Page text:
3

The word "choir" is pronounced /ˈkwī(ə)r/, but if I divide the syllables they are cho and ir.

So I imagine that if it's to be sung on two notes my choices are:

Some music with the word choir in it..

I think [based on this post}(https://music.stackexchange.com/a/52441/14836) that the second approach is called a melisma. I also think that the second makes more sense, but would love to get some input.

  • 1
    or maybe use "Chorale" ? softer than "chorus", at least. – Carl Witthoft Feb 7 '19 at 13:56
2

It looks like "choir" can be pronounced as either one or two syllables. If you want the two syllable pronunciation, you have to use the first way of writing it. The second way denotes one syllable spread over two notes, and the diphthong (combined vowel sound of the /oi/) will start on the first note, continue to the second note, and then the very end of the second note will have the /r/ sound.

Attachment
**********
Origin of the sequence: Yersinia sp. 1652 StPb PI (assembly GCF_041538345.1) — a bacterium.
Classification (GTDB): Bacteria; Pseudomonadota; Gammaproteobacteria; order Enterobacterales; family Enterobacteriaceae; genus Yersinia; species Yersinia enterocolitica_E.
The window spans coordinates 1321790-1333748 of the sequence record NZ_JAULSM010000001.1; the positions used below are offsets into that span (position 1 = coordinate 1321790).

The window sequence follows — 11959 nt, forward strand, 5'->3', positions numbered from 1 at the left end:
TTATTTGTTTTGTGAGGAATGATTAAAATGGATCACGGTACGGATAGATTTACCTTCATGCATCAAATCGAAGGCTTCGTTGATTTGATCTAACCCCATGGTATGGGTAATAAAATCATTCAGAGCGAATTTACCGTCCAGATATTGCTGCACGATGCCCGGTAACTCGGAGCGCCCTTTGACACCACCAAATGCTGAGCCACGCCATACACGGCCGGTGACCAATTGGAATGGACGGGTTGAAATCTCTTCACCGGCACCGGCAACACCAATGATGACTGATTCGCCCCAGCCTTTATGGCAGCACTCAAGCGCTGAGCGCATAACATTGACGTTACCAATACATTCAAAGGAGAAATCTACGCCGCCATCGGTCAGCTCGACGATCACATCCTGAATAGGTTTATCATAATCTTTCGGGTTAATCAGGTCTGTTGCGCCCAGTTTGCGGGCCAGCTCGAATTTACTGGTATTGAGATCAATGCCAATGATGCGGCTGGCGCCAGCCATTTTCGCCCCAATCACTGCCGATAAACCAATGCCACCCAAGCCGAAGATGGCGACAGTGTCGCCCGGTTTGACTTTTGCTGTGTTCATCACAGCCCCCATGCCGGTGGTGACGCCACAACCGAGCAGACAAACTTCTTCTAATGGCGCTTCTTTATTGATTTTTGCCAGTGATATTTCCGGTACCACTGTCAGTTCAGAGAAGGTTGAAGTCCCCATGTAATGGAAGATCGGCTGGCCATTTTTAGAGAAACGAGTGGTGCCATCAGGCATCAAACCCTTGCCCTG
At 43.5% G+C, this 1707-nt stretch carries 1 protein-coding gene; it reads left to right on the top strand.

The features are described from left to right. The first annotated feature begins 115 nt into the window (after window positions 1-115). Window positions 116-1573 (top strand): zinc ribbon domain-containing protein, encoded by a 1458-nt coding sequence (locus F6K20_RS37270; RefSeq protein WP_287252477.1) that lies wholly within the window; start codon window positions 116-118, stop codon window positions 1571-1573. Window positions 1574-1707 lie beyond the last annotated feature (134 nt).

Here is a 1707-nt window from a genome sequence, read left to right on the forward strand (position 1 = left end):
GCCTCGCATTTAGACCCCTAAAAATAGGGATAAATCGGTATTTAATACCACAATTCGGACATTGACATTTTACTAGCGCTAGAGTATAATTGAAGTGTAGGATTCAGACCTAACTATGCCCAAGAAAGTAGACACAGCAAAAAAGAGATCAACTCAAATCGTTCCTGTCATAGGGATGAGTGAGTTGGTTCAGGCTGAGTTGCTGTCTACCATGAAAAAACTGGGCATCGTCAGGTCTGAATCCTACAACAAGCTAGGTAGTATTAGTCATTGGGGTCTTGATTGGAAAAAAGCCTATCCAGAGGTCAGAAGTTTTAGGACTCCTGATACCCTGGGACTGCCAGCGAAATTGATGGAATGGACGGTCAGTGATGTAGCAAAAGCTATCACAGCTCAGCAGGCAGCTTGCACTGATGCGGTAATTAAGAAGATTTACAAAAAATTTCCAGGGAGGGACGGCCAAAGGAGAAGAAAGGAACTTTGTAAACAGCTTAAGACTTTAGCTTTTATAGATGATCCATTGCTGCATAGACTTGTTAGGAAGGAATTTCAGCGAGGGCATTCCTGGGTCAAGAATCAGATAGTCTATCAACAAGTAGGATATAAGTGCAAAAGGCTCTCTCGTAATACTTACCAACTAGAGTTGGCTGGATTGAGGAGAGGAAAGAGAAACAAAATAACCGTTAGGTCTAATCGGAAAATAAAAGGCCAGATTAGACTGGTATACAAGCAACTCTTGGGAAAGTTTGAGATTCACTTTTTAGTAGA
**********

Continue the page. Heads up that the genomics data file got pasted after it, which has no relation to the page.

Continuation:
The first way indicates that it's not sung as a diphthong but as two separate vowel sounds, the /o/ sound on the first note and the /i/ on the second note.

Side note: You could substitute the word "chorus" instead, which of course doesn't have a one-syllable version and eliminates the slightly awkward /r/ ending. But then again, "chorus" does not have the church connotations of "choir".

  • 1
    "...Like a chorus" doesn't have the same soft rhyme with "...of each other". Also we're from New Jersey where "choir" ends with a "yah" sound. – MikeiLL Feb 7 '19 at 3:04
  • 2
    @MikeiLL if your kwyah sings with a Noo Joisy accent, it's not going to win the Nationals :-) – Carl Witthoft Feb 7 '19 at 13:52

Your Answer

By clicking “Post Your Answer”, you agree to our terms of service, privacy policy and cookie policy

Not the answer you're looking for? Browse other questions tagged or ask your own question.